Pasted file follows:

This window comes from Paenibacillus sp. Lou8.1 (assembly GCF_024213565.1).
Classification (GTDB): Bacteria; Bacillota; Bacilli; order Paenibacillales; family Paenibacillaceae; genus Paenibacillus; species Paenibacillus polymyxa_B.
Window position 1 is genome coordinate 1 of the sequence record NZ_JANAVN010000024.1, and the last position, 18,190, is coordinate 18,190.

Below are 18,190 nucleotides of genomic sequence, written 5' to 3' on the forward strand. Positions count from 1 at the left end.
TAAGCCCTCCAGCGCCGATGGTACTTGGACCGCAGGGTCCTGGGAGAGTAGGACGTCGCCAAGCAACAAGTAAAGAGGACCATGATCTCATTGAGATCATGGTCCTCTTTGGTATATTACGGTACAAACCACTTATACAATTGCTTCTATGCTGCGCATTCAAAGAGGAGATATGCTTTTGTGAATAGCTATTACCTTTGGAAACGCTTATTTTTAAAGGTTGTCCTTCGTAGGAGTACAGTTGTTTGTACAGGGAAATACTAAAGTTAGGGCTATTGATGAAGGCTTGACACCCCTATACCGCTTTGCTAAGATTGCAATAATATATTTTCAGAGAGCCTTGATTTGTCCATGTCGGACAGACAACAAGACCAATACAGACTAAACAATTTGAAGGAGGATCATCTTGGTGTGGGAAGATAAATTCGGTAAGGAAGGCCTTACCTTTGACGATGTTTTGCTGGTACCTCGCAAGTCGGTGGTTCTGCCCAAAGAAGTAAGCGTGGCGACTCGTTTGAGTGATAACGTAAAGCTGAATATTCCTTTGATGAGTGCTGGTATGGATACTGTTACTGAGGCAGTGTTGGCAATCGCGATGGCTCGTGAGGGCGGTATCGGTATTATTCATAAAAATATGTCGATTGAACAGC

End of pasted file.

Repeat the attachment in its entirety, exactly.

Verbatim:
This window comes from Paenibacillus sp. Lou8.1 (assembly GCF_024213565.1).
Classification (GTDB): Bacteria; Bacillota; Bacilli; order Paenibacillales; family Paenibacillaceae; genus Paenibacillus; species Paenibacillus polymyxa_B.
Window position 1 is genome coordinate 1 of the sequence record NZ_JANAVN010000024.1, and the last position, 18,190, is coordinate 18,190.

Below are 18,190 nucleotides of genomic sequence, written 5' to 3' on the forward strand. Positions count from 1 at the left end.
TAAGCCCTCCAGCGCCGATGGTACTTGGACCGCAGGGTCCTGGGAGAGTAGGACGTCGCCAAGCAACAAGTAAAGAGGACCATGATCTCATTGAGATCATGGTCCTCTTTGGTATATTACGGTACAAACCACTTATACAATTGCTTCTATGCTGCGCATTCAAAGAGGAGATATGCTTTTGTGAATAGCTATTACCTTTGGAAACGCTTATTTTTAAAGGTTGTCCTTCGTAGGAGTACAGTTGTTTGTACAGGGAAATACTAAAGTTAGGGCTATTGATGAAGGCTTGACACCCCTATACCGCTTTGCTAAGATTGCAATAATATATTTTCAGAGAGCCTTGATTTGTCCATGTCGGACAGACAACAAGACCAATACAGACTAAACAATTTGAAGGAGGATCATCTTGGTGTGGGAAGATAAATTCGGTAAGGAAGGCCTTACCTTTGACGATGTTTTGCTGGTACCTCGCAAGTCGGTGGTTCTGCCCAAAGAAGTAAGCGTGGCGACTCGTTTGAGTGATAACGTAAAGCTGAATATTCCTTTGATGAGTGCTGGTATGGATACTGTTACTGAGGCAGTGTTGGCAATCGCGATGGCTCGTGAGGGCGGTATCGGTATTATTCATAAAAATATGTCGATTGAACAGC